Methods and analysis

The front motto of the book is that of J. Willard Gibbs: "Mathematics is a Language." The book attempts to show how its purposes can be parsimoniously and fruitfully met in the language of mathematics. In its original version as a dissertation submitted to the David A. Wells Prize Committee of Harvard University in 1941, it was subtitled "The Observational Significance of Economic Theory" (p. ix). Josiah Willard Gibbs (February 11, 1839 – April 28, 1903) was an American physical chemist. ...


One unifying theme, on the striking formal similarities of analysis in seemingly diverse fields, occurred only in the course of writing on them -- from consumer's behavior and production economics of the firm to international trade, business cycles, and income analysis. It dawned on the aurhor that he was prodigal "in proving essentially the same theorems" over and over. His failure of initial intuition, so he suggests, might be less surprising in light of the few economic writings then extant concerned with formulating meaningful theorems -- hypotheses about empirical data -- that could conceivably be refuted by empirical data (pp. 3-4). The Logic of Scientific Discovery is a 1959 book by Karl Popper. ...


Samuelson (pp. 5, 21-24) finds three sources of meaningful theorems sufficient to illuminate his purposes:

  • maximizing behavior of economic units (as to utility for a consumer and profit for a firm)
  • economic systems (including a market and an economy) in stable equilibrium
  • qualitative properties in equilibrium states between two or more variables, such as an alleged technological relation or psychological law (indexed by the sign of the relevant derivative).

Part I hypothesizes that meaningful theorems for economic units and for their respective aggregates are almost all derivable from general conditions of equilibrium. The equilibrium conditions can in turn be stated as maximization conditions. So, meaningful theorems reduce to maximization conditions. The calculus of the relations is at a high level of abstraction but with the advantage of numerous applications. Finally, Part I illustrates that there are meaningful theorems in economics, which apply to diverse fields. In mathematics, the derivative is defined as the instantaneous rate of change of a function. ... In mathematics, particularly in calculus, a stationary point is a point on the graph of a function where the tangent to the graph is parallel to the x-axis or, equivalently, where the derivative of the function equals zero (known as a critical number). ...


Part II concentrates on aggregation of economic units into equilibrium of the system. But the symmetry conditions required for direct maximization of the system, whether a market or even the simplest model of the business cycle, are lacking, in contrast to an economic unit or its corresponding aggregate. What can be hypothetically derived (or rejected in some cases) is a stable equilibrium of the system. (This is an equilibrium of the system such that, if a variable disturbs equilibrium, the system converges to equilibrium.) Stability of equilibrium is proposed as the principle source of operationally meaningful theorems for economic systems (p. 5).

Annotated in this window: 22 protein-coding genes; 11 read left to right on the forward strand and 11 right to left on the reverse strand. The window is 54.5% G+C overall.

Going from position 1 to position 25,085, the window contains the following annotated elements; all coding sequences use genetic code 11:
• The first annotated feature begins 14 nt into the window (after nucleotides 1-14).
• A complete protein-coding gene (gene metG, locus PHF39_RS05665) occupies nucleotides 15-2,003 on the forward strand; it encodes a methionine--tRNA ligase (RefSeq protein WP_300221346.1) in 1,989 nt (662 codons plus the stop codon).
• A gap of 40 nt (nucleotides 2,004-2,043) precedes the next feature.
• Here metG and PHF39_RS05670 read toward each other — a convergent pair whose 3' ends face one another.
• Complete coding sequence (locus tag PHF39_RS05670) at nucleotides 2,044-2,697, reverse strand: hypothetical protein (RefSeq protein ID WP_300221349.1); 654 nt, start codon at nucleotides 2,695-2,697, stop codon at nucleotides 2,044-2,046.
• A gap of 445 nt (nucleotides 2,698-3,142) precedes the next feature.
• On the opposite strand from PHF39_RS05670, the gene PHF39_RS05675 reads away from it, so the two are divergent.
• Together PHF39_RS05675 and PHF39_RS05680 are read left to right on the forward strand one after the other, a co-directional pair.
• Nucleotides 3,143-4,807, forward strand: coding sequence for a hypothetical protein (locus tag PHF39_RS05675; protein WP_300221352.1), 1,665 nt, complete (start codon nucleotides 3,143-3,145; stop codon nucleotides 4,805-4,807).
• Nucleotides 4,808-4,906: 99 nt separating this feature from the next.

Analogies from physics (and biology) are conspicuous, such as the Le Chatelier principle and correspondence principle, but they are given a nontrivially generalized formulation and application. They and mathematical constructions, such as Lagrangean multipliers, are given an operational economic interpretation. The generalized Le Chatelier principle is for a maximum condition of equilibrium: where all unknowns of the function are independently variable, auxiliary constraints ("just-binding" in leaving initial equilibrium unchanged) reduce the response to a parameter change. Thus, factor-demand and commodity-supply elasticities are hypothesized to be lower in the short run than in the long run because of the fixed-cost constraint in the short run) (pp. 36, 38; Hatta, 1987, p. 155). The correspondence principle is that the stability of equilibrium for a system (such as a market or economy) implies meaningful theorems in comparative statics (changes in equilibrium of the system that result from a parameter change of the system), and conversely. Alternatively, the hypothesis of stability imposes directional restrictions on the movement of the system (Samuelson, pp. 258, 5). The correspondence is between (comparative) statics and the dynamics implied by stability of equilibrium. In chemistry, Le Chateliers principle can be used to predict the effect of a change in conditions on a chemical equilibrium. ... In physics, the correspondence principle is a principle, first invoked by Niels Bohr in 1923, which states that the behavior of quantum mechanical systems reduce to classical physics in the limit of large quantum numbers. ... Fig. ... Comparative statics is the comparison of two different equilibrium states, before and after a change in one of the variables. ... Statics is the branch of physics concerned with physical systems in static equilibrium, that is, in a state where the relative positions of subsystems do not vary over time, or where components and structures are at rest under the action of external forces of equilibrium. ...